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'Judge mother': No bad children
By Li Fangchao (China Daily)
Updated: 2006-03-13 05:33

During her 20-year career as a juvenile judge in Haidian District, Beijing, Shang Xiuyun has passed sentence on 760 children.

But she would rather consider herself as a teacher, doctor and mother than a judge.

'Judge mother': No bad children
Shang Xiuyun
Many of the children she has handled still keep in touch with her and call her "mum."

"There are no bad children, just unfortunate ones," is the phrase she often uses in her daily work.

Behind each juvenile offender, there often lies a traumatic experience, she said.

"The education of children under 6 years old is most important, and its influence may last for a whole lifetime," said the amiable judge, whose face breaks into a smile when talking about children.

"The environment, especially the family environment in which the children grow up, is of vital significance for their character development," said Shang, a member of the Chinese People's Political Consultative Conference (CPPCC).

In a survey conducted by Shang's court last year, covering 100 delinquent children, Shang found 60 per cent of them came from unstable, often single-parent families.

"The quarrels, fights or indifferences between parents can exert an incalculable negative influence on their children," she said. "Parents are their first teachers in the world.

"A broken family can leave a child in a miserable situation.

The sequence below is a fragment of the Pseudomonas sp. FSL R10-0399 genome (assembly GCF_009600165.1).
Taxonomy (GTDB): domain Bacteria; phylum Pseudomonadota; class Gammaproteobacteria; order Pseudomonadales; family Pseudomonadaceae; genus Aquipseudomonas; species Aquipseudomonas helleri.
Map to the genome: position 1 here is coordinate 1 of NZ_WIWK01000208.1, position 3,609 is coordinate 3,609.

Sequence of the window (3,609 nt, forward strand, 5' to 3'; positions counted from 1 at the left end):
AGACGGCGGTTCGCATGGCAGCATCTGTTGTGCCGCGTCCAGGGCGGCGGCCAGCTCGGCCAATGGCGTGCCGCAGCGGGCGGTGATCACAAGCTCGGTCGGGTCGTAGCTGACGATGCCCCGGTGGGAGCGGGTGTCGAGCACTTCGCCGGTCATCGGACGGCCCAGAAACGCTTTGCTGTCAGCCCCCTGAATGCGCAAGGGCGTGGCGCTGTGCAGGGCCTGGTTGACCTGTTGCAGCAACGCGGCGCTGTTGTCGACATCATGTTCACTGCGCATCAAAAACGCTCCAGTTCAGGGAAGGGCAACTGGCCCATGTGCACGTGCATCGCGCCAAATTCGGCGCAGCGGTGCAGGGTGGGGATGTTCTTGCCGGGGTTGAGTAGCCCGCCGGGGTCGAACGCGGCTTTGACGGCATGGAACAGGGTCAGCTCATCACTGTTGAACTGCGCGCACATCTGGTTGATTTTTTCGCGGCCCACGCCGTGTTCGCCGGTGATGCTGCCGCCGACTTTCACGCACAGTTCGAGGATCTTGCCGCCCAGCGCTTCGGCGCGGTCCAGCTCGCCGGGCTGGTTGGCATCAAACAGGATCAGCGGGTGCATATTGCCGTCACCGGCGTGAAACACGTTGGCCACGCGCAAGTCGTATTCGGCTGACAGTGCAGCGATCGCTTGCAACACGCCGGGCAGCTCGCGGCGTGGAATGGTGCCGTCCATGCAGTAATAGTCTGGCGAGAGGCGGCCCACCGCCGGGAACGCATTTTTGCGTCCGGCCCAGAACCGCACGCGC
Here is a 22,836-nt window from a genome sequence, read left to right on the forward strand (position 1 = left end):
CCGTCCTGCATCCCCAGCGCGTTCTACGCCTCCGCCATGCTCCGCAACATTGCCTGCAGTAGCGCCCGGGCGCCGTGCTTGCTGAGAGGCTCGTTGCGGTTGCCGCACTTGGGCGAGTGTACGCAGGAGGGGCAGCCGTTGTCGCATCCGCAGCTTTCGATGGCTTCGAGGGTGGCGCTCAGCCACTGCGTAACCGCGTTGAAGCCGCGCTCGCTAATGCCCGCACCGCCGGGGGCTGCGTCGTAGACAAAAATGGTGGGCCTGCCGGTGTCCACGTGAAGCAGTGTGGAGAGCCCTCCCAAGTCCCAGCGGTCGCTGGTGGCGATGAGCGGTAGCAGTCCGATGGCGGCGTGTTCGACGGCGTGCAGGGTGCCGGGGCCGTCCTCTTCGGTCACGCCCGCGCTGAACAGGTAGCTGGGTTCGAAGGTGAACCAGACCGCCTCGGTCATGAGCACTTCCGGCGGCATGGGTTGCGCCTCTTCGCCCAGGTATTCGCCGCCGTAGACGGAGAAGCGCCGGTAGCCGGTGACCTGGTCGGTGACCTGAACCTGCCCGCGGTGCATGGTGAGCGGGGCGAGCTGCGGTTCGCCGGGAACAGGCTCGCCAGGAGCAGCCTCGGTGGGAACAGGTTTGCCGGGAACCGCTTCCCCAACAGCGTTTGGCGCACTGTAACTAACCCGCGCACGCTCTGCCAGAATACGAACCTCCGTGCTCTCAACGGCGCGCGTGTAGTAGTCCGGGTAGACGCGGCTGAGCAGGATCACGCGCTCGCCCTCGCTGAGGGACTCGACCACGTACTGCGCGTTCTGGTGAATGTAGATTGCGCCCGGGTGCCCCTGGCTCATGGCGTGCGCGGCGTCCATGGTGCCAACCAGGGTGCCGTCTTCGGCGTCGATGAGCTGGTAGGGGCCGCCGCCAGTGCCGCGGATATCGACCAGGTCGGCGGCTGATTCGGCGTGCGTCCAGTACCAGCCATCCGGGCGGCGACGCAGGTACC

"They bring the child into this world, but they don't want to bring them up or bring them up properly."

Of the 760 children Shang has sentenced, only five have relapsed back into crime, she said.

In 2001, Shang became a household celebrity because of a movie "Judge Mother" which was based on her work.

The movie garnered almost all of the top domestic movie prizes that year.

Shang said she was moved to tears by the film, which she has watched four times.

"More than 90 per cent of the things in the movie really happened," she said. "I am not moved by myself, but by the true feelings in the movie."

Shang said that she could not help but shed a tear each time she saw the scene in which a restaurant owner bullies a child he has wrongly accused of stealing his money.

"I felt such pity for children such as these," she said.

During the past two decades, nearly 200 out of the 760 children she has sentenced received a non-custodial sentence.

"One thing that has annoyed me during some of these occasions is whispering behind my back that I must have been bribed to give a child a lenient sentence," she said.

As a judge in juvenile courts, Shang said she has a little more freedom in giving these defendants another opportunity, but that power cannot be abused.

Shang said that she had never accepted any bribes, and was not moved by shows of emotion.

She said: "Can you give a child a lenient sentence because he keeps crying?

"The law is the law, and we have our roles."

Away from court, Shang's role seemingly switches to that of a mother.

Shang said that she felt a great sense of achievement when she was invited to the wedding of one of the children she had sentenced.

She even revealed some of the children often brought their friends to her for advice.

Shang is also a legal counsellor at many primary and middle schools in Beijing, and many children recognize her in the street and call out: "Judge mother."

"I feel rather honoured as well as flattered to be working in this position," she said.

Haidian District, where she works, is the main education district in the capital and has more than 200,000 minors. Her work in the area over the past 20 years has made her a respected figure among her court colleagues.

Shang is now concentrating some of her efforts on writing a guidebook for parents.

"I have experienced so many types of problems with children," she said.

"I want my book to help parents avoid the common mistakes I have seen."

(China Daily 03/13/2006 page3)

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